Friday, February 17, 2017

Chris Mears, a model railroader of distinctive taste

I regularly read Chris Mears' Prince Street blog for the model railroading, but his posts often hint at his off-layout appetites and interests. If he lived in Washington DC, he's probably someone my wife and I would run into at a music show or in a craft beer tap room.
In a post titled "Here we go again", Chris talks turnout building and name-checks two of our favorite musicians, Reverend Horton Heat and Melody Gardot. Just to clear up, one is a raucous acid-soaked rockabilly act from Texas, the other a sultry jazz lounge chanteuse--not two music names one is likely to hear in the same breath. Nonetheless, both of these performers have provided the soundtrack to building Dunes Junction and the Old Line Corridor, and it was validating to hear that another modeler out there is jamming to the same tunes.
In case you're interested in hearing what Melody and the Reverend are all about, check out these clips:
Here's the Reverend on the Conan O'Brien show in the 90s, around the time this song, "Big Red Rocket of Love" was used in a Mazda commercial.

In the same post, Chris mentions the intriguing sounding Hell’s Bay Brewing Dark Cream Ale, and in a post titled "7 Days of Beer" (mentioned in my Man Craft/Tree Making post), he gives a good summary of the Prince Edward Island craft beer scene. Chris, if you're reading this, let me know if you find yourself in Washington, DC, the beer will be on me.

Friday, February 10, 2017

Industrial Scale Man Crafts, AKA Tree Making

Even a relatively small layout portraying the Northeast like the Old Line Corridor requires a lot of trees. Fortunately, I really enjoy making them! Here's 80 or so SuperTree armatures drying; they've been soaked in matte medium and spray painted with Montana Gold 'Dark Manila', a washed out, muddy gray brown color. Paging Chris Mears of the Prince Street blog: note the use of recycled craft beer packaging is here, in this instance a couple of empty Southern Tier Choklat four-packs. (Awesome chocolate stout, well balanced bitter chocolate flavor set off by high gravity flavor)

A batch of 60 or so cheap Ebay trees and Woodland Scenics plastic armature trees already planted as a background treeline. I used Kathy Millatt's cheap Ebay tree improvement techniques to pretty up these wire-armature trees. I made a package of the Woodland Scenics plastic armature trees and found them confounding to make as well as too coarse to place next to delicate-looking SuperTrees.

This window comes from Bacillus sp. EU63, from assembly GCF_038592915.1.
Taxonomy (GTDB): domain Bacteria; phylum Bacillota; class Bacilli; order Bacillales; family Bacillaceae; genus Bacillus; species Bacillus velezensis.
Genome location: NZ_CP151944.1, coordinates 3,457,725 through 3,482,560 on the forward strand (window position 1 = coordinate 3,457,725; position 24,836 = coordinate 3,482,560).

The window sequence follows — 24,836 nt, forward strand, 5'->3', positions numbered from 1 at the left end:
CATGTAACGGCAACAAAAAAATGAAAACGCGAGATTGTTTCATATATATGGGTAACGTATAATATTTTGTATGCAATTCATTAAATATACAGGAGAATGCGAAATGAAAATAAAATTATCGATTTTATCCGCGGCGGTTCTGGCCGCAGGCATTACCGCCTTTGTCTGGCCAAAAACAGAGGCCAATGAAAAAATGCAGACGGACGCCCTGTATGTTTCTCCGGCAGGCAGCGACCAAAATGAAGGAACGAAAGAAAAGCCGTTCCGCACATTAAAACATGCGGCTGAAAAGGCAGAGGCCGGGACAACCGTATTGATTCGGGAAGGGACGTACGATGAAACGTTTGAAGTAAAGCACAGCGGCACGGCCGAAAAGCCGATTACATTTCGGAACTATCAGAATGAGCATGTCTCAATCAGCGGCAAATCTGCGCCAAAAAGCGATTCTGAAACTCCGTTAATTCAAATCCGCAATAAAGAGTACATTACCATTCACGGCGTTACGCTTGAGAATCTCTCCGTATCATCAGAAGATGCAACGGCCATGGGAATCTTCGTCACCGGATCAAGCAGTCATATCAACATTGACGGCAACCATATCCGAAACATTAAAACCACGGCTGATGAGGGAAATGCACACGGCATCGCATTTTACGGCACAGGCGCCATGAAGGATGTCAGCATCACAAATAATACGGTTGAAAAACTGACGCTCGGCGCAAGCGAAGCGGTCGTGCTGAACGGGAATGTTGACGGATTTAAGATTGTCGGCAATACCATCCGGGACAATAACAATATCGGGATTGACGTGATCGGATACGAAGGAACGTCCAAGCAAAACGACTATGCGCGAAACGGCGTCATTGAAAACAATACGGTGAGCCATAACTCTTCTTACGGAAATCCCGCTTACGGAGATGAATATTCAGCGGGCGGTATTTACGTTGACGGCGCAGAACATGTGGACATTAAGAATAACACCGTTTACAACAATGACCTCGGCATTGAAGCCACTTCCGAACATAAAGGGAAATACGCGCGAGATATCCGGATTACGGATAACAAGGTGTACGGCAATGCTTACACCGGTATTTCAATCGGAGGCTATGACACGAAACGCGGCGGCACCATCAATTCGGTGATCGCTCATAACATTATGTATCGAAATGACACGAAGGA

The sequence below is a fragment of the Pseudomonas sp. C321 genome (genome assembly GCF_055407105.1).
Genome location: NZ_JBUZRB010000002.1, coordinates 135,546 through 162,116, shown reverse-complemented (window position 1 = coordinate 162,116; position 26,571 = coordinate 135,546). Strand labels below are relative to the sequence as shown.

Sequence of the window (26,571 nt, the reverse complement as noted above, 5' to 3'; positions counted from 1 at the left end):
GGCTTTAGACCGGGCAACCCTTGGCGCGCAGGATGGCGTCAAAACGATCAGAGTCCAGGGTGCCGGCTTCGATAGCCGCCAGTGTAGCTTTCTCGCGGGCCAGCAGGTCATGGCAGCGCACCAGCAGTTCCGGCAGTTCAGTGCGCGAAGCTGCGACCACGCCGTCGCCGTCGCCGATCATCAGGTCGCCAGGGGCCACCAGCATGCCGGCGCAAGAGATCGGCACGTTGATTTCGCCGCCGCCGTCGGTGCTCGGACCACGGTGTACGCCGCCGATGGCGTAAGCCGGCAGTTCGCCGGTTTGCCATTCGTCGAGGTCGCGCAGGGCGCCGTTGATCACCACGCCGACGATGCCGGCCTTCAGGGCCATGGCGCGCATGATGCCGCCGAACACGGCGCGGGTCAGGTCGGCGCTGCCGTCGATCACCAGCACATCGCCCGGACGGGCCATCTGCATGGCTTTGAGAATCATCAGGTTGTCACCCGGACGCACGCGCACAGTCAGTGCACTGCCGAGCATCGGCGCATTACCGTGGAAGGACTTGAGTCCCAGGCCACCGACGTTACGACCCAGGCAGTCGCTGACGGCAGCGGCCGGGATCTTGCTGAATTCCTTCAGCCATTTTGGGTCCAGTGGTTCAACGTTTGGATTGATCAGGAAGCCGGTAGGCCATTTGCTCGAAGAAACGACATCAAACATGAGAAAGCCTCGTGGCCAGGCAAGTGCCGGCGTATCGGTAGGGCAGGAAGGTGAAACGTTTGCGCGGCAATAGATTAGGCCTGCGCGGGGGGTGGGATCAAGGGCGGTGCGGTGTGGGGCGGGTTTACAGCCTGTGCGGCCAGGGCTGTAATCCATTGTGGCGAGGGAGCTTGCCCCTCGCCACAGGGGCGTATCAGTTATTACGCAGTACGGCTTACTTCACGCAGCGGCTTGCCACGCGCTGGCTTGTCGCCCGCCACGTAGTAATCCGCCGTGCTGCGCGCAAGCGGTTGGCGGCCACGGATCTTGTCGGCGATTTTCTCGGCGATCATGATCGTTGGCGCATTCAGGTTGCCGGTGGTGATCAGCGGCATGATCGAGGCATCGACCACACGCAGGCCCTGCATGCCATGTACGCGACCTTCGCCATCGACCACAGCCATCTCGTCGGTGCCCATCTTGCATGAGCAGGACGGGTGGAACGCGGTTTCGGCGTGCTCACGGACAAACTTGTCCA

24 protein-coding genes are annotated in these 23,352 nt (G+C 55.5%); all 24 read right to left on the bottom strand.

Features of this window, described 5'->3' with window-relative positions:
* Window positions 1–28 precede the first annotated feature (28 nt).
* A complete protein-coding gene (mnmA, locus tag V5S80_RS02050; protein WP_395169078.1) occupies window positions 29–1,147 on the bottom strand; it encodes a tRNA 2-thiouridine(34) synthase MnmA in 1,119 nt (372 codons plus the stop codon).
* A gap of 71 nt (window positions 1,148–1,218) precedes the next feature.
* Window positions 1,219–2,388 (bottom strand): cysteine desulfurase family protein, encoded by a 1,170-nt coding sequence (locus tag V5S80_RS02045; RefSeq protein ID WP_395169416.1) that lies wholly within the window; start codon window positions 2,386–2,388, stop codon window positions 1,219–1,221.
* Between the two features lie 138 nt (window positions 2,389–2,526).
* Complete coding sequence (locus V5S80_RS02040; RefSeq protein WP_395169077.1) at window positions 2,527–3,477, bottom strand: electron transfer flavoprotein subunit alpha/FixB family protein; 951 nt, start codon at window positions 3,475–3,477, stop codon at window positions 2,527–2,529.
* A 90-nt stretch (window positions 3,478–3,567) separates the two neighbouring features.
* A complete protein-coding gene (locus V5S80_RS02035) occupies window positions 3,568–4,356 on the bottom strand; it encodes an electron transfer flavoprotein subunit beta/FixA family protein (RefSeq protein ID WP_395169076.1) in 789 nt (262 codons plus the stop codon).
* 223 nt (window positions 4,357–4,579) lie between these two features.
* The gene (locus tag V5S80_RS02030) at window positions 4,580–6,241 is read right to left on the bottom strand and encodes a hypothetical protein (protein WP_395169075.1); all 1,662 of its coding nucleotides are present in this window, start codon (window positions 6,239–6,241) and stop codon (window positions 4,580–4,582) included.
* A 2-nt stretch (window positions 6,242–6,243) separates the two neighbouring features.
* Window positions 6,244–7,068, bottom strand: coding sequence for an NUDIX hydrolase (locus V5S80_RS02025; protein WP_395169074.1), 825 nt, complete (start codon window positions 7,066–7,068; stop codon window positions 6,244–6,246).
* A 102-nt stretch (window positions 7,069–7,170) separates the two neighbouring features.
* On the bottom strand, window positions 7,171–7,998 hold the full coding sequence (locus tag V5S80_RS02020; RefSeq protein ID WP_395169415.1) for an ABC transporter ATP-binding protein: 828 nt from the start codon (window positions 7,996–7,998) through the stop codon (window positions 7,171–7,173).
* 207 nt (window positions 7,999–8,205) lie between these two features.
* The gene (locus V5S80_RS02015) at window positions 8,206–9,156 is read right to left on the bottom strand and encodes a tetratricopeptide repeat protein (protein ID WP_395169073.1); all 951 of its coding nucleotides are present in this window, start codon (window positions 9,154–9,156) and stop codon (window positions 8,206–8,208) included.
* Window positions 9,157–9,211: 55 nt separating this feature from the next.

Friday, February 3, 2017

Next Generation DCC: When Does It Come to North America?


Since I started this blog and throughout the construction of my current Dunes Junction and Old Line Corridor layout projects, DCC has been a series of surprises and delights: it continues to add unexpected joy and focus to the operation of my trains, and has occasioned a significant bit of fun learning. Nonetheless, every step in my DCC evolution seems to point the way to more and better ways of doing DCC.

I'm not the only model railroader who has noticed that DCC adds to train operation. Tom Barbalet of the Model Rail Radio podcast said it best when he described (more or less, and I'm paraphrasing) analog DC control as operating a circuit, but DCC as control of a model train. To elaborate on Tom's observation, DCC adds additional dimensions of realism such as sound, lighting, and other features, and also other less obvious realism opportunities such as consisting (MUing), speed limits and tables, and various compensations for poor or erratic operating characteristics.

Fun learning first focused on wiring and track for DCC but quickly progressed to decoder installs and programming. More advanced programming and the appeal of wireless walkaround control using smartphones led to use of the Java Model Railroad interface (JMRI). The more DCC tinkering I've done, the more DCC gear I've accumulated. My first DCC system was a Digitrax DCS51 Zephyr, and to facilitate its use with JMRI and WiThrottle, the Zephyr was joined by a Digitrax PS3 module. The Digitrax Zephyr is an ideal starter system, particularly for a small layout such as Dunes Junction or Old Line Corridor.

However, the Zephyr, PS3, and a laptop with JMRI installed--along with all of the 'wall warts' and power cords--was a space-hogging eyesore, particularly for a compact layout like the Old Line Corridor. To streamline my JMRI and control rig, I acquired a SPROG3, which is essentially a small USB box (less than half the size of that Digitrax PS3 module) that turns a JMRI-equipped PC or Mac into a mini command station. It's a fairly elegant solution but requires a little fussing and DIY spirit to get working correctly, and it does require use of WiThrottle for multiple train operation. In other words, the JMRI-SPROG3-WiThrottle combination rarely turned right on and worked without a reboot of host computer, iPhones, or other tinkering with JMRI settings.

I alluded to my next and latest bit of DCC gear in my locomotive mugshotting post: I recently acquired a second-hand ESU ECoS 50200 command station. Trevor Marshall's blog posts on his adoption of the ECoS system pointed me to this system, and subsequent research helped cement my decision to add the ECoS to my model railroading wishlist. The big color touchscreen was a draw, as well as simply executed but extensive controls, including color photo loco icons. However, an even more attractive feature was the ECoS' built in networking and connectivity features--this modern DCC command station would also tame the rat's nest of cables, adapters, and wall warts that accumulated when I connected my previous DCC systems to my network and computers, and hopefully simplify interfacing JMRI with my DCC.